By LIAM JUSKEVICE Mar. 1, 2018
A red squirrel was seen chewing on a freaking pine cone on campus today. Most Bowdoin students are likely familiar with the eastern gray squirrel, (Squirrelus isgrayeastus), but red squirrels, (Squirrelus redicus) are a less common sight. So uncommon on campus that we wrote an article about seeing one.
Red squirrels and gray squirrels seem rather similar at face value. However, there are some crucial differences. For one, red squirrels are like, red. And gray squirrels on the other hand are gray. Red squirrels typically have a tail that is around 11.5 cm long. Gray squirrels’ tails measure an average of 13 cm long. Red squirrels are champions of the working class. Gray squirrels like listening to Bob Dylan on rainy days. That should reliably distinguish them most of the time. Why are gray squirrels so much more common on campus than red squirrels? Keith Lawson, junior Bio major and squirrel ethnographer at Bowdoin might just have the answer.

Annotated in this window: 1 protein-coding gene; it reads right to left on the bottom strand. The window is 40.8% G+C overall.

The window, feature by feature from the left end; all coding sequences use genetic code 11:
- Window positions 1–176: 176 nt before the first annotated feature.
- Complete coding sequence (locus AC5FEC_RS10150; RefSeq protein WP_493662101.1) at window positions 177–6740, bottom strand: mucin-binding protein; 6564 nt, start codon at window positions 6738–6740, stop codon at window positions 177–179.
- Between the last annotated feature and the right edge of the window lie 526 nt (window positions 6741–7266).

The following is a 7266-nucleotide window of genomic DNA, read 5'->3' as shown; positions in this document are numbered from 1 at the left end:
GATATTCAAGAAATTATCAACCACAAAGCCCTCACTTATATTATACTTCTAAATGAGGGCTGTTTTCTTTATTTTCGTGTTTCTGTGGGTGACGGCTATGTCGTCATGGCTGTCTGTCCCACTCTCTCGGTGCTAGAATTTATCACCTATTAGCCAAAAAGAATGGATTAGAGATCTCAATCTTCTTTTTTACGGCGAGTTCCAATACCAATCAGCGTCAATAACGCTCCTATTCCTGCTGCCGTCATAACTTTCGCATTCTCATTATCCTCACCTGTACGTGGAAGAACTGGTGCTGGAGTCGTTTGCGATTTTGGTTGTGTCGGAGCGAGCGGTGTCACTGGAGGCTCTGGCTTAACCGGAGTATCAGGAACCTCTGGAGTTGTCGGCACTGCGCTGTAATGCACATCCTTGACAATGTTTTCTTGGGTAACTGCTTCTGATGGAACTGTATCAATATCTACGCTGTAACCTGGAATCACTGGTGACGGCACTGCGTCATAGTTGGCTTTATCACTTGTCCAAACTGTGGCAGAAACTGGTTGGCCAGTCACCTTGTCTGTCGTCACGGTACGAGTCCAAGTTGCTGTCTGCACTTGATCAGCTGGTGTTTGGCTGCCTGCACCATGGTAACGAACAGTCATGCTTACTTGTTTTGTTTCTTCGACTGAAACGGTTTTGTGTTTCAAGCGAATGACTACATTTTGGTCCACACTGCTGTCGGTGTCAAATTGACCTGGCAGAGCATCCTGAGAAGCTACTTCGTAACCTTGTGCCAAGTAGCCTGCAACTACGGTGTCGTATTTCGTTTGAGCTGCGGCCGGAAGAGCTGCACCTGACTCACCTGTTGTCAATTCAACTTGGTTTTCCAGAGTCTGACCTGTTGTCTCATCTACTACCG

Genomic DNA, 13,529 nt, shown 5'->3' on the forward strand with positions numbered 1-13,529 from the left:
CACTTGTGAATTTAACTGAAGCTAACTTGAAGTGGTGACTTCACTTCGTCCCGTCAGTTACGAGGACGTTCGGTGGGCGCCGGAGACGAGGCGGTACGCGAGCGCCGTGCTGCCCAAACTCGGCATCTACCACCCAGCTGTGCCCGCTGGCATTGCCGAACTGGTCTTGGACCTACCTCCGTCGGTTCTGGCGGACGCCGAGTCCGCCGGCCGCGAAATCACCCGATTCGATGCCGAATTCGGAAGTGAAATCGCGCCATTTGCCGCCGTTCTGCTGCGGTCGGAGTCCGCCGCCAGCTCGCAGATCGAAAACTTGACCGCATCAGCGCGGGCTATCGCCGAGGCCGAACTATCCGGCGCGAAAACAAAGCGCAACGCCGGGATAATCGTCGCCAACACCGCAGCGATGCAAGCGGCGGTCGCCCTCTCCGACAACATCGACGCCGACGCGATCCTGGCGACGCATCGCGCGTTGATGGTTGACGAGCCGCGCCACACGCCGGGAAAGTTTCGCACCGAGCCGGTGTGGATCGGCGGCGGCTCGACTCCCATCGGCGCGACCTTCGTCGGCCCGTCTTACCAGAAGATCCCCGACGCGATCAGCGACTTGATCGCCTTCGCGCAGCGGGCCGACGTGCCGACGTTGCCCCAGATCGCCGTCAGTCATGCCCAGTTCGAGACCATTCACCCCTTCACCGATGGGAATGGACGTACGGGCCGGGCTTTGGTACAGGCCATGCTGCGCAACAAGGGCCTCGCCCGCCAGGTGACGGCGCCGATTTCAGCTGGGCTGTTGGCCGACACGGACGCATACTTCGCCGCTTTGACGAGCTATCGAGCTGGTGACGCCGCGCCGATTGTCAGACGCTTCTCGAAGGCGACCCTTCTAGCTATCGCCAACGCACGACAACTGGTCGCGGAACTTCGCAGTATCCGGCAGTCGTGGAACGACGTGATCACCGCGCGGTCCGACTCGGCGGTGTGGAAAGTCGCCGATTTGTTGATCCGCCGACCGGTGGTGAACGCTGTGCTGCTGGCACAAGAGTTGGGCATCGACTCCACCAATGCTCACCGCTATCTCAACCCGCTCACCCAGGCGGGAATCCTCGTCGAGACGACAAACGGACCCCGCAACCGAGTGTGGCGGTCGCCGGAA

“You see, gray squirrels and red squirrels don’t get along very well. Originally, they were united under one flag, but specially charged disputes over eventually led to a civil war. In squirrel world the Bowdoin campus is a gray squirrel stronghold, one of their safest places in an otherwise vicious war. The fact that a red squirrel has set foot in this stronghold signals that some shit is about to go down.”
A Bowdoin student was recently knocked unconscious by a bombardment of pine cones. Is this a preview of things to come? Will civilian casualties worsen as this civil war escalates? What will happen with the rise of gray nationalism? What is the role of the liberal media in all of this? Truly, Bowdoin students have many reasons to be concerned so watch your fucking back.